For both tasks, our model is first trained for 15 epochs with the cross-entropy loss, then fine-tuned for 15 epochs using our policy gradient algorithm. Adam(Kingma and Ba, 2014) is used for parameter optimization, and the learning rate is set to and for cross entropy and policy gradient phases respectively. The encoder and decoder share the same pre-trained word embeddings, which are the 300-dimensional GloVe (Pennington, Socher, and Manning, 2014) word vectors pre-trained from the 840B common crawl corpus, and the embeddings are not updated during training. For all experiments, the flip probability is set to 0.1, the number of perspectives is set to 5, and the weight for the coverage loss is set to 0.1. For all experiments, the model yielding the best performance on the dev set is picked for evaluation on the test set.
|Passage: nikola tesla -lrb- serbian cyrillic : Nikola Tesla ; 10 july  – 7 january 1943 -rrb- was a serbian american inventor , electrical engineer , mechanical engineer , physicist , and futurist best known for his contributions to the design of the modern alternating current -lrb- ac -rrb- electricity supply system .|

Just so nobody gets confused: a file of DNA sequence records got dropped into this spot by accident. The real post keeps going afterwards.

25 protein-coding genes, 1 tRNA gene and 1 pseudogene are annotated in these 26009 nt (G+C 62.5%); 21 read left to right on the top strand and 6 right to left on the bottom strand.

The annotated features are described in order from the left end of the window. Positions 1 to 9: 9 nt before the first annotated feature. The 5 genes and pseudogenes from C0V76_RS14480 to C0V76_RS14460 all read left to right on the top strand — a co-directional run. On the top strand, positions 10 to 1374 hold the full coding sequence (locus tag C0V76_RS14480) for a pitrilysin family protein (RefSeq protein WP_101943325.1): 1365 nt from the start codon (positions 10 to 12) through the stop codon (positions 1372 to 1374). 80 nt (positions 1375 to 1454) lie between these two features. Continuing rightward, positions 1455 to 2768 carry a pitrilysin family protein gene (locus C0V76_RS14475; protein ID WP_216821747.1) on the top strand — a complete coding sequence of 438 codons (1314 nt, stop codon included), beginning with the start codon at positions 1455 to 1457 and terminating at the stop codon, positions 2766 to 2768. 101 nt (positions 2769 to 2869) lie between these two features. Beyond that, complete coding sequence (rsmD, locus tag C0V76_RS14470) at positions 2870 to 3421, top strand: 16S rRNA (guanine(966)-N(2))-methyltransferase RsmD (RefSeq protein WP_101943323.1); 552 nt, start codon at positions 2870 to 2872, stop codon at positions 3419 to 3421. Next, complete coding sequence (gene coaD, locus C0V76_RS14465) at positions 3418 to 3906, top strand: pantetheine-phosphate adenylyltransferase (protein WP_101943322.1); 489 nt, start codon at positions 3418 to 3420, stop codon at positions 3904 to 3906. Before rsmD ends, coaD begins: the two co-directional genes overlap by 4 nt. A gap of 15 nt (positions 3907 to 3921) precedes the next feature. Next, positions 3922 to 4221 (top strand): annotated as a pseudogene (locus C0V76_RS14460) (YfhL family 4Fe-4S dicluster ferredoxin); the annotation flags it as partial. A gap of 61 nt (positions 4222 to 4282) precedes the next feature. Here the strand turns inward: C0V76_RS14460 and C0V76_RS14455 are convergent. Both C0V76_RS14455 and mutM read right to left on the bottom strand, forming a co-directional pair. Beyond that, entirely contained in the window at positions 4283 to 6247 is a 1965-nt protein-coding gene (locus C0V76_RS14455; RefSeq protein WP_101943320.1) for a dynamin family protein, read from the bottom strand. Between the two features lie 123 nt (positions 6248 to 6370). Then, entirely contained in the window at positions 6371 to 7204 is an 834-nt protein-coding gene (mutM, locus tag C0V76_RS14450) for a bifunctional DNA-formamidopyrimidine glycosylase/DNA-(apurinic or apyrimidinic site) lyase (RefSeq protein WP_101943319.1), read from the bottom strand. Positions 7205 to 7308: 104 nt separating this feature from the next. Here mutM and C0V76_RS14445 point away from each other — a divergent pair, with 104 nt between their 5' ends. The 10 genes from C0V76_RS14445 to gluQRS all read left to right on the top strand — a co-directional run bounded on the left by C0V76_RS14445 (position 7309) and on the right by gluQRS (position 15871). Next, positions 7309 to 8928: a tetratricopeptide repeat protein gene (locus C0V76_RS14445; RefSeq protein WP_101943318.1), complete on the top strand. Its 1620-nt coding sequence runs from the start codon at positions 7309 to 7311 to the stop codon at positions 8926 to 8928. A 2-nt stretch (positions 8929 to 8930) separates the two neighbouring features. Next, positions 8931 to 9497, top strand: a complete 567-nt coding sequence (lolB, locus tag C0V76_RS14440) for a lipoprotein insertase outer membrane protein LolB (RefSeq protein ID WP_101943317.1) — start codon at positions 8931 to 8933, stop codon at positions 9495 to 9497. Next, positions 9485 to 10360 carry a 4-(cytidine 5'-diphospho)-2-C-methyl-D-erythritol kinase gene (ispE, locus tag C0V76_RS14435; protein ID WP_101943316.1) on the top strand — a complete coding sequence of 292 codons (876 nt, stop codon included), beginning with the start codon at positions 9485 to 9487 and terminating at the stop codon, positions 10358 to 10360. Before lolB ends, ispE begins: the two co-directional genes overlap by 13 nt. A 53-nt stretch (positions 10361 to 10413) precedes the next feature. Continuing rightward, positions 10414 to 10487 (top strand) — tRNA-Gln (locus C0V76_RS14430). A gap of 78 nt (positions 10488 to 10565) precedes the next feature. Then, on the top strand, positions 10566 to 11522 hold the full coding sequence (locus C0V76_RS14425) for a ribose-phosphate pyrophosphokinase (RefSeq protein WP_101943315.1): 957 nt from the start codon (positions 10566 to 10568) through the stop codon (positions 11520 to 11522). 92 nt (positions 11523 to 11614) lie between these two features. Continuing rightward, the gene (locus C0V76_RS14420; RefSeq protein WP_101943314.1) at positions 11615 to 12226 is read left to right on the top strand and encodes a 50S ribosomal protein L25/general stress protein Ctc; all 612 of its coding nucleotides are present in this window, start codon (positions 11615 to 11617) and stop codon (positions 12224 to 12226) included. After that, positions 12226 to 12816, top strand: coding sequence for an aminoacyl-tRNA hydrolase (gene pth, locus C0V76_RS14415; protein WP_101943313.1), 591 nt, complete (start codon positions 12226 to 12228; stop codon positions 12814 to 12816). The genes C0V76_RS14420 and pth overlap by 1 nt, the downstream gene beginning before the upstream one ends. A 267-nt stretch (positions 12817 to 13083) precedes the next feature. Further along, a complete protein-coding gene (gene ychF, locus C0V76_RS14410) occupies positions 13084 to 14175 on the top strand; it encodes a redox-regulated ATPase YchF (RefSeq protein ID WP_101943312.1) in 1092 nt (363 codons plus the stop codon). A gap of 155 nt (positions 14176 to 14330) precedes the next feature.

|Target Answer: 1856|
|Reference: when was nikola tesla born ?|
|Baseline: when was nikola tesla ’s inventor ?|
|MPQG: when was nikola tesla born ?|
|MPQG+R: when was nikola tesla born ?|
|Passage: zhéng -lrb- chinese : 正 -rrb- meaning “ [right] ” , “ just ” , or “ true ” , would have received the mongolian adjectival modifiers , creating “ jenggis ” , which in medieval romanization would be written “ genghis ” .|
|Target Answer: right|
|Reference: what does zhéng mean ?|
|Baseline: what are the names of the “ jenggis ” ?|
|MPQG: what does zhéng UNK mean ?|
|MPQG+R: what does zhéng mean ?|
|Passage: kenya is known for its [safaris , diverse climate and geography , and expansive wildlife reserves] and national parks such as the east and west tsavo national park , the maasai mara , lake nakuru national park , and aberdares national park .|
|Target Answer: safaris , diverse climate and geography , and expansive wildlife reserves|
|Reference: what is kenya known for ?|
|Baseline: what are the two major rivers that are known for the east and west tsavo national park ?|